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Long-term nitrogen & phosphorus additions reduce soil microbial respiration but increase its temperature sensitivity in a Tibetan alpine meadow

Guo, Hui, Ye, Chenglong, Zhang, Hao, Pan, Shang, Ji, Yangguang, Li, Zhen, Liu, Manqiang, Zhou, Xianhui, Du, Guozhen, Hu, Feng, Hu, Shuijin
Soil biology & biochemistry 2017 v.113 pp. 26-34
Gram-negative bacteria, alpine meadows, altitude, biomass, carbon, cell respiration, chemical structure, community structure, correlation, ecosystems, fungi, microbial communities, nitrogen, nutrient availability, phosphorus, prediction, soil, soil microorganisms, soil organic carbon, soil respiration, temperature, uncertainty, China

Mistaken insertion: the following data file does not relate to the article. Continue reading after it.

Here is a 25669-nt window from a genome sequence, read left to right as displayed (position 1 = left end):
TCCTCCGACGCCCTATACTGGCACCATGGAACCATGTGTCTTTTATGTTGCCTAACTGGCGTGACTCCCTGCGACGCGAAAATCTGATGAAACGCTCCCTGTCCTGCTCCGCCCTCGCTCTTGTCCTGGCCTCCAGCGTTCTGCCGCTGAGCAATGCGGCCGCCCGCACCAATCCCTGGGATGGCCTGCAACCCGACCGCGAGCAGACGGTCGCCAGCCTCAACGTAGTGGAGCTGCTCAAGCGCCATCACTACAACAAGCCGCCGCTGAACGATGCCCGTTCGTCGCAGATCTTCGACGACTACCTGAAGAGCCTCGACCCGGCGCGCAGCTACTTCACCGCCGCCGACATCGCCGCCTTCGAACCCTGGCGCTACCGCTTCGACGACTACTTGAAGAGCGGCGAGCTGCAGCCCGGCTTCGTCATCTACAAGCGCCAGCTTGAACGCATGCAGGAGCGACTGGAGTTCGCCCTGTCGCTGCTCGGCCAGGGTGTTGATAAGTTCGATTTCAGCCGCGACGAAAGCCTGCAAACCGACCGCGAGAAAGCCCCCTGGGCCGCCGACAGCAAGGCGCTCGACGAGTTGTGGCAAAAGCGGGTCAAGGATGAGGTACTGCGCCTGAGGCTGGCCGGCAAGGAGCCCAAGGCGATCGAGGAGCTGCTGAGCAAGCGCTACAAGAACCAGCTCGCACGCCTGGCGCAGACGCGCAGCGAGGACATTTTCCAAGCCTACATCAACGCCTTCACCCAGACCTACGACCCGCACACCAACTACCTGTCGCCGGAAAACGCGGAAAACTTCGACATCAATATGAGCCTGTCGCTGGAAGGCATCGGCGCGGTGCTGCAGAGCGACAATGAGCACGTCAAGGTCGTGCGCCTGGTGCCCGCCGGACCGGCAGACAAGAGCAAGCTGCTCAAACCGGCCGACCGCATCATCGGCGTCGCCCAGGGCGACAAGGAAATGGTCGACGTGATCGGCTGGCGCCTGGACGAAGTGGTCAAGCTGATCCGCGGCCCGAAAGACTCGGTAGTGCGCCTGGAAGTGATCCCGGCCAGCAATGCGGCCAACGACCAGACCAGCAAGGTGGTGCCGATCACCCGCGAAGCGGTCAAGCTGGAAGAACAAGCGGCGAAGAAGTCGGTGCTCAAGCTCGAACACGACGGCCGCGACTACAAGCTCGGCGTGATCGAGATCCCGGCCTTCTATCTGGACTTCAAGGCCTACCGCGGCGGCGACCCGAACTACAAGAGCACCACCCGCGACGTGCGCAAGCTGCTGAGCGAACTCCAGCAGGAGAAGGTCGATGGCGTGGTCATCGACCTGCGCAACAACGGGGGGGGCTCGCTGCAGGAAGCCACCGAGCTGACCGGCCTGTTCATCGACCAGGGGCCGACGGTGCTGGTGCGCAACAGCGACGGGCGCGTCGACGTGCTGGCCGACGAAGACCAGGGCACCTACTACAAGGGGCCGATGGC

Nutrient availability may exert major controls over soil microbial respiration, especially in carbon (C)-rich, nitrogen (N)-limited ecosystems in high elevation regions, but how soil organic matter (SOM) decomposition and its temperature sensitivity respond to long-term N & P additions in alpine ecosystems remains unclear. We examined the impact of long-term (15 yr) N & P additions on soil microbial respiration and its temperature sensitivity (Q10), and assessed the relative importance of nutrient-induced alterations in substrate quality and the microbial community composition in explaining the variation in soil respiration and temperature sensitivity. We found that N & P additions significantly reduced microbial respiration rates and cumulative C efflux, but increased the Q10 (15/5 °C). Also, N & P additions reduced the biomass of the whole microbial community, gram negative bacteria and fungi, but increased the aromaticity and aliphaticity of soil organic C substrate. Across the treatments, averaged Q10 was positively correlated with the complexity of SOM as characterized by 13C-NMR, supporting the prediction based on kinetic theory that SOM with recalcitrant molecular structure is with high temperature sensitivity. Together, our results showed that changes in both substrate quality and soil microbial community induced by long-term nutrient inputs may alter the response of soil microbial respiration to elevated temperature. Because the positive effects of increasing temperature sensitivity for use of lower quality substrates on C emission may be offset by lower absolute rates at any one temperature, long-term N & P additions increase the uncertainty in predicting the net soil C losses in the scenario of warming on Tibetan Plateau.